Millions of dollars are spent on advertising to create commercials that will get people to buy a product or to create brand recognition. Thousands of people are employed in the fields of advertising and marketing–no television shows or commercials are seen on tv without first being revised and critiqued by numerous people to ensure that what you see if what they want you to see. Make no mistake–advertising and marketing are fields where people are paid big bucks to get the job done.
So when a movie like “The Help” gets made, please understand that there were many people who spent hours deciding how the characters should be portrayed and what those characters’ portrayals were intended to communicate to moviegoers. When black women are consistently portrayed in the media as being overweight (to an even greater extent than what they actually are), as Mammy, as Sapphire, as Jezebel, as the neck-snappin’-finger-poppin’ chick who loves to fight, please understand that these images are created with a purpose and with the consent of thousands of advertisers who are making money off of promoting ‘safe’ stereotypes of black women.
Too Many Stereotypes, Not Enough Time
In “The Help” we are presented with two overweight, middle-aged black maids. Actress Viola Davis packed on 25 pounds to play the role, but she still wasn’t big enough for the producers of the film, who had her wear body pads to appear even bigger.
Why would Viola Davis be asked to gain weight for her role when most of the black women who served as maids in the homes of white people were average-looking to attractive women who were not overweight?
I admit: I have never watched an episode of “Basketball Wives” (a more accurate title would be “Ex-Basketball Wives and Former Girlfriends,” but, I digress) or any of the other ‘reality’ shows where black women are encouraged–and happy to oblige–to fight, curse each other out, and spend umpteen years waiting for their baby daddies to marry them.
My problem with these shows that portray black women as stereotypes is not that the shows are on television. After all, these ‘characters’ actually do exist in real life to some degree. There really are women who love fight, women who love to curse other women out, and women who don’t mind having an open relationship–these women deserve their face time on tv just as much as a ‘Mary Poppins’.
The problem I have with these shows and movies is that they are allowed to dominate the viewing landscape; there are not enough attractive, educated, loving, healthy black women presented in the media to balance out the stereotypes. We get 3 parts stereotype to 1 part reality. Because the stereotypes dominate, they become what well-known feminist philosopher Susan Bordo refers to as a “normalizing image.”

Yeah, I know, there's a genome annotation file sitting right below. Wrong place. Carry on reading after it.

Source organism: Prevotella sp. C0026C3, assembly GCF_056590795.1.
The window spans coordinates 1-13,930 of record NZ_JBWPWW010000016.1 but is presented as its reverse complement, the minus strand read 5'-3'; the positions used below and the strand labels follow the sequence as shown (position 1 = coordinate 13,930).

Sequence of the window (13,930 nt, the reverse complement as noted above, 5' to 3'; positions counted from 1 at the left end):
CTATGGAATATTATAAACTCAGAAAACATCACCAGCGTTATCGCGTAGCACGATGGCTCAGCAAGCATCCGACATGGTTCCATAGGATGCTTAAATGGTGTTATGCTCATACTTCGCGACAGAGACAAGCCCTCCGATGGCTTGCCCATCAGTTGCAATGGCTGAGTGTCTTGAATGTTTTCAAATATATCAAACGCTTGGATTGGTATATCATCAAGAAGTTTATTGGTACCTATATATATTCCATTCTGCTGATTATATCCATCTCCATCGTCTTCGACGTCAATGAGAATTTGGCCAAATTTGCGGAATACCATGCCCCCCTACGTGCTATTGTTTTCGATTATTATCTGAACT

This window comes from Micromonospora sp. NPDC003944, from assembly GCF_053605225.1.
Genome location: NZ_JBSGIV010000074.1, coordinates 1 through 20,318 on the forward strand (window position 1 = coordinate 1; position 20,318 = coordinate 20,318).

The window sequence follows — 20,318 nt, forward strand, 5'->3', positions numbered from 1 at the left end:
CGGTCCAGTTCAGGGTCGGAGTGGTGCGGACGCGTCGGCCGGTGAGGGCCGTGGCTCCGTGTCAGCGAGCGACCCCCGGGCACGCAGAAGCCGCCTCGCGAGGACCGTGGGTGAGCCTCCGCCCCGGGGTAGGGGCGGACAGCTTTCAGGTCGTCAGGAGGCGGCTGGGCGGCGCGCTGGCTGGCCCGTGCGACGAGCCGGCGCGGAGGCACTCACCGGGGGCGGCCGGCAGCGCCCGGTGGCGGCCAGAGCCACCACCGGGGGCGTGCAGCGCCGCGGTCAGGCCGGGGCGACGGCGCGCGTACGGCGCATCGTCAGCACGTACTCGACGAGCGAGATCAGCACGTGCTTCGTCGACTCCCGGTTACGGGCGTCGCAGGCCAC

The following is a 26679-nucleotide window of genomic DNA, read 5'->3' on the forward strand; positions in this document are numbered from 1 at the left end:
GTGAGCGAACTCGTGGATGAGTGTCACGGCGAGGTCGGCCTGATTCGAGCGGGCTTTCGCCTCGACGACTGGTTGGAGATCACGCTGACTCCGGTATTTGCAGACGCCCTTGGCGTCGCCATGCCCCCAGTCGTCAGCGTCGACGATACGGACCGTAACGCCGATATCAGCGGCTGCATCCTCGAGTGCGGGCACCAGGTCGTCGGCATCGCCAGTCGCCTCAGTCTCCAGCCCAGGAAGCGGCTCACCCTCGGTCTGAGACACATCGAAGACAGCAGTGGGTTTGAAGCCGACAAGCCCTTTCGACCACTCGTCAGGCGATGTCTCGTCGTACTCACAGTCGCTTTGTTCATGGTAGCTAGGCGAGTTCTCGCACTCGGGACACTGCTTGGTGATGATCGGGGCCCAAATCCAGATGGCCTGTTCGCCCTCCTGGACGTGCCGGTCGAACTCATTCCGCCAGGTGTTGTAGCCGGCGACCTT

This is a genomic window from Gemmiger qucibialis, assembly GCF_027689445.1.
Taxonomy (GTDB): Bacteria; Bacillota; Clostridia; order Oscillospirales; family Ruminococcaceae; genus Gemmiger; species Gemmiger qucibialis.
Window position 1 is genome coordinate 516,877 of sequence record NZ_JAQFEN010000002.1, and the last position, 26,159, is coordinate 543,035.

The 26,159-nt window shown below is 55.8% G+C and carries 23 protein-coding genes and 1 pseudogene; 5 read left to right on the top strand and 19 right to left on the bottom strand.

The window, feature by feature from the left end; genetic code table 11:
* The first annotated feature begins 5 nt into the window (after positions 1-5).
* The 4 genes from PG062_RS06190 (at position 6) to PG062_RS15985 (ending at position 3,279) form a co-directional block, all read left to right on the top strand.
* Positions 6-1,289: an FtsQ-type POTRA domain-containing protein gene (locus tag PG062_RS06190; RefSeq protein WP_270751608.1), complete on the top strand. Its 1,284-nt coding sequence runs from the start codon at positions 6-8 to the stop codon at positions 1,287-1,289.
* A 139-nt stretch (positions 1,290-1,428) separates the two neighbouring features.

A normalizing image is an image, character, or other type of visual representation, that is presented in the media with such regularity that what the viewer sees becomes normalized–you begin to think that what you are seeing is real and represents truth.
If what you constantly see is overweight black women, aka Mammy, or feisty-fighting black woman, aka Sapphire, then you start to think that what you see is an accurate representation of black women. “You” is the viewer; “You” is anyone who consumes these images on a regular basis. A young black girl who constantly sees Mammy or Sapphire that’s that what is looking at is the way that she is actually supposed to act, and she may being to internalize those images and begin to act that way. A white man who constantly sees black women on television playing out stereotypes thinks black women are “so strong,” even though he has never dated a black woman in his life.
How Do People Behave Who Care About Their Image?
Angelina Jolie’s most recent movie “In the Land of Blood and Honey” is about two lovers who are torn apart during the Bosnian War. Before the film was made, there was some controversy when people thought that Ms. Jolie would have a Bosnian woman falling in love with her Serbian rapist in the film. When that rumour was unleashed, a woman’s group in the Balkan’s successfully lobbied to deny Jolie a film permit in Bosnia. Jolie denied the accusations, but in order to get the permit she had to share the script with interested parties to ensure that there really was no rape scene which would lead to romance.
If black women cared about their image as much as those women in the Balkans there is no way that many of the movies and television shows which depict black women acting like fools or playing out stereotypes lacking character development would ever get made.
Images matter. And if black women care about their image they will start making their own films, promoting those films, and stop watching ‘entertainment’ where black women are depicted as walking, talking stereotypes.